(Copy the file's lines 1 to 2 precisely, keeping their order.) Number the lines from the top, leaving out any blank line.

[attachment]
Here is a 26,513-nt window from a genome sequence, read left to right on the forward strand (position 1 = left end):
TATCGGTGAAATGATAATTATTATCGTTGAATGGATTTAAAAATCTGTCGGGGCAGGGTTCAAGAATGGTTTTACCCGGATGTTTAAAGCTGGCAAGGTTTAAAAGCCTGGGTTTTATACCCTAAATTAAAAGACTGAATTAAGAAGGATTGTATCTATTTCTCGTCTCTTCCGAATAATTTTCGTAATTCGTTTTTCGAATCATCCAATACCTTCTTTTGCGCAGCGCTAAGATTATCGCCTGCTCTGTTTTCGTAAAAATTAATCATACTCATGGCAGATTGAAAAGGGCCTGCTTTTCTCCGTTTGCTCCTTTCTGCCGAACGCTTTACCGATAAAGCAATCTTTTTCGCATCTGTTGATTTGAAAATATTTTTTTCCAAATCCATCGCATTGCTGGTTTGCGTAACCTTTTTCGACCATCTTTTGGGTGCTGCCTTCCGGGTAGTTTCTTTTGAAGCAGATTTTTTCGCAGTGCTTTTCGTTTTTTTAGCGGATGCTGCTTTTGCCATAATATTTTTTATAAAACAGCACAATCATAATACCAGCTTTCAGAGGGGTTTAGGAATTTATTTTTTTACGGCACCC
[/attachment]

Here is a 26,513-nt window from a genome sequence, read left to right on the forward strand (position 1 = left end):
TATCGGTGAAATGATAATTATTATCGTTGAATGGATTTAAAAATCTGTCGGGGCAGGGTTCAAGAATGGTTTTACCCGGATGTTTAAAGCTGGCAAGGTTTAAAAGCCTGGGTTTTATACCCTAAATTAAAAGACTGAATTAAGAAGGATTGTATCTATTTCTCGTCTCTTCCGAATAATTTTCGTAATTCGTTTTTCGAATCATCCAATACCTTCTTTTGCGCAGCGCTAAGATTATCGCCTGCTCTGTTTTCGTAAAAATTAATCATACTCATGGCAGATTGAAAAGGGCCTGCTTTTCTCCGTTTGCTCCTTTCTGCCGAACGCTTTACCGATAAAGCAATCTTTTTCGCATCTGTTGATTTGAAAATATTTTTTTCCAAATCCATCGCATTGCTGGTTTGCGTAACCTTTTTCGACCATCTTTTGGGTGCTGCCTTCCGGGTAGTTTCTTTTGAAGCAGATTTTTTCGCAGTGCTTTTCGTTTTTTTAGCGGATGCTGCTTTTGCCATAATATTTTTTATAAAACAGCACAATCATAATACCAGCTTTCAGAGGGGTTTAGGAATTTATTTTTTTACGGCACCC